Meanwhile, thanks, Sergio, for a fascinating preview and reviews of the book’s film adaptations. For the record, I’m also a drooling fan of Daisy Ridley and Judy Dench, and an admirer of Richard Branagh’s work. Depp’s okay, too–sorry Todd.

  12. Colin says:

    As someone who likes Branagh, Depp, Pfeiffer, Dafoe etc, who feels no strong attachment to earlier versions, and who thinks that ‘tache is actually kind of cool, I’ll definitely be seeing this. I planned to go this weekend, and still may do so, but I’ve been a bit under the weather these last few days and could use the rest. If not this weekend, then the next one for sure.

  13. No, thank you. Not the cast, the ‘stache, plot adjustments, any of it. I’ll take the BOOK version, thank you.

  14. Sergio โ€“ Thanks for the review. This movie is on my To-See list, and I want to see it in the biggest theater with the biggest screen. The preview reminds me of movies I saw as a kid. And, as for mannered performances, it seems to me that is the best way to play Agatha Christie characters.

    • Not sure I agree on the latter comment ๐Ÿ™‚ though i think I know what you mean … Finney really did seem to get a bit dragged down by the tons of makeup he had to wear and to me seemed to go quite OTT when compared with most of the other thespians he was sharing the screen with. More like The Penguin in Batman sometimes! Branagh, despite an amazing ‘cache, is much more relaxed here and gives a wonderful and nuanced performance that is often highly comic all the same. Hope you really have a good time with it.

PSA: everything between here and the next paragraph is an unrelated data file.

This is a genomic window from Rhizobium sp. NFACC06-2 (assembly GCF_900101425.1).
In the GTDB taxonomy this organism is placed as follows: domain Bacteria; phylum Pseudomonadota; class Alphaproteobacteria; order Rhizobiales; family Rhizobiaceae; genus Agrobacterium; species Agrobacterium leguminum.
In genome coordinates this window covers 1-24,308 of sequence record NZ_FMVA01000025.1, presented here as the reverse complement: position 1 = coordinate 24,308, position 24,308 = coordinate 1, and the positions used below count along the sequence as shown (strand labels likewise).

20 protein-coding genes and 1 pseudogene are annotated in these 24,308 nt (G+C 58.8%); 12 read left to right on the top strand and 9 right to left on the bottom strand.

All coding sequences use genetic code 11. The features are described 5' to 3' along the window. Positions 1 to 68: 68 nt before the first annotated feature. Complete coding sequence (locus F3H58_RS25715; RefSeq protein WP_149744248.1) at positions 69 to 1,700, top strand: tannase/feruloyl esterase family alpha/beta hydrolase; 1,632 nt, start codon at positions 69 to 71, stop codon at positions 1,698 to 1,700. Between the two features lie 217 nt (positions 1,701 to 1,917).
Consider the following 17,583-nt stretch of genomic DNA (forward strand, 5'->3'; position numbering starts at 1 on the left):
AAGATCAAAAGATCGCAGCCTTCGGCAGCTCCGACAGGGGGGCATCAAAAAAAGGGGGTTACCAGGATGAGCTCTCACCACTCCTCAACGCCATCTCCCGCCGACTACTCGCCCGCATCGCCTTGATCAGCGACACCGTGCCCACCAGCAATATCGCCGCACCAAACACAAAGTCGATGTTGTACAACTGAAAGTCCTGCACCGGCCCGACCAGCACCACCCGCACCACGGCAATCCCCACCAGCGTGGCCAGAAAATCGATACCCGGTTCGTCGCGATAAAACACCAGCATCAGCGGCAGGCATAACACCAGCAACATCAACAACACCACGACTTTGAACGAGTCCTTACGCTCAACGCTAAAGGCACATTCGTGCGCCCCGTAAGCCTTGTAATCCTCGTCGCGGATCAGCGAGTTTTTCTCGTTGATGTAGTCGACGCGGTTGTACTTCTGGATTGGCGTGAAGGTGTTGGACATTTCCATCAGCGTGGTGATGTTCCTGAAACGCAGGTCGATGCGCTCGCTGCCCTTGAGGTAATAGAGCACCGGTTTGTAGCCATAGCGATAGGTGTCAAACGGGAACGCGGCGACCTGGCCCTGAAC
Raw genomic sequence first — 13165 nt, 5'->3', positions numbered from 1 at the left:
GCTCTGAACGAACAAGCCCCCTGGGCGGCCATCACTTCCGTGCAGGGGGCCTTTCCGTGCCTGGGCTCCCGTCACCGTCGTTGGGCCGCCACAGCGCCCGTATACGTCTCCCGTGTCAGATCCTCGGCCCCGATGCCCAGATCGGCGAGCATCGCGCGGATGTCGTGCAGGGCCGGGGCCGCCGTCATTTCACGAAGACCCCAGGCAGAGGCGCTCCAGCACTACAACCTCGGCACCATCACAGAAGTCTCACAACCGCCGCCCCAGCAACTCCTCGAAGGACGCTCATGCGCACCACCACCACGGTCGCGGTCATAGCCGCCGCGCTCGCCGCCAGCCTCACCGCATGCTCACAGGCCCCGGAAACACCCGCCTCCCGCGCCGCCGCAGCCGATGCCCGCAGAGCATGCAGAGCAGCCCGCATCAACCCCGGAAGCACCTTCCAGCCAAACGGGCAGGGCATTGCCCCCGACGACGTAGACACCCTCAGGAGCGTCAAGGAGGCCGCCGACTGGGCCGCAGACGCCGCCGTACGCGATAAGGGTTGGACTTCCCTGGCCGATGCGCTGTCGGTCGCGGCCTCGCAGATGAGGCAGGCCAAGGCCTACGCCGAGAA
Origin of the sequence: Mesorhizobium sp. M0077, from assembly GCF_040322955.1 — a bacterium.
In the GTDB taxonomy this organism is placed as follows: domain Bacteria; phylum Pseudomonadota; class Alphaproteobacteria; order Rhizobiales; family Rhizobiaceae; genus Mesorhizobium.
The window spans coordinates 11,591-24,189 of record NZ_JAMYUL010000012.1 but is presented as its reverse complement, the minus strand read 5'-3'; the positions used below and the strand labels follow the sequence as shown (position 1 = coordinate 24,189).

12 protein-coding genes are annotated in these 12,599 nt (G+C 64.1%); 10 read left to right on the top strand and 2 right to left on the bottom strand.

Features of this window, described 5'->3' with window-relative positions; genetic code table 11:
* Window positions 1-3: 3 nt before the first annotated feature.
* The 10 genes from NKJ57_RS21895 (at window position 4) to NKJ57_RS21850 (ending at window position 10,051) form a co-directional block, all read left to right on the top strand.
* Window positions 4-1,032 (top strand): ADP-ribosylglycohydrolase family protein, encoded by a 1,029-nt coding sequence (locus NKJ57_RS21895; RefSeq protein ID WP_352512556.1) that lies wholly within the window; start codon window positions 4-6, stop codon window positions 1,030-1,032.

• Whoa, Sergio โ€“ I laughed out loud at the Penguin comparison! Now Iโ€™ll never be able to watch the Finney film again without thinking of the Batman show. Man, that is just too funny!

        • Then I won’t tell you the full story of how David Suchet perfected his Poirot walk – let’s just say it involved a bit of a wedgie … ๐Ÿ™‚

          • Matt Paust says:

            Having just had my annual prostate exam yesterday, I’ll definitely pass on the Suchet Orient for fear of flashbacks to your comment, Sergio. But just today I read the book, and now am all the more looking forward to Kenneth Branagh’s adaptation–if it ever comes to the Hillside Theater. I might even be inclined to drive down-county should it appear at the York River Crossing cineplex before then.

          • Of the 4 versions of the book I have seen this strikes me as the one that most gives it its proper due. All the best mate ๐Ÿ˜€

  15. Brad says:

    I want to see it again, too, Sergio! I was surprised at how rich and moving the film was! What’s more, I’m showing DEATH ON THE NILE to my film class this week, and as I watch it for the 40th time, I think I’m excited to see what a more humanistic, less campy, treatment of this one might look like. The Suchet version was okay, but NILE always will deserve the big screen treatment.

    • I’m with you Brad – the film is doing pretty well so I hope Branagh does get to do it. As you say, it should be made for the big screen. I like the 1978 film a lot (and did sneak a look at the Blu-ray of it the other day) but it would be great to see it done again. Fingers crossed and I hope your class has a great time (I actually tend to prefer EVIL UNDER THE SUN nowadays – it has much of the same cast and the same plot as EVIL. Yes, the locations are less spectacular, no question, but I love the funny dialogue, the pace is brusquer, and it feels much less ghoulish (the depiction of the deaths in WVIL is pretty nasty and the flashbacks mean you get to see the blood spatter over and over again)

  16. Pingback: Film Notes: Murder on the Orient Express (2017), directed by Kenneth Branagh – A Crime is Afoot

  17. Pingback: Murder on the Orient Express (2017) โ€” Tipping My Fedora | By the Mighty Mumford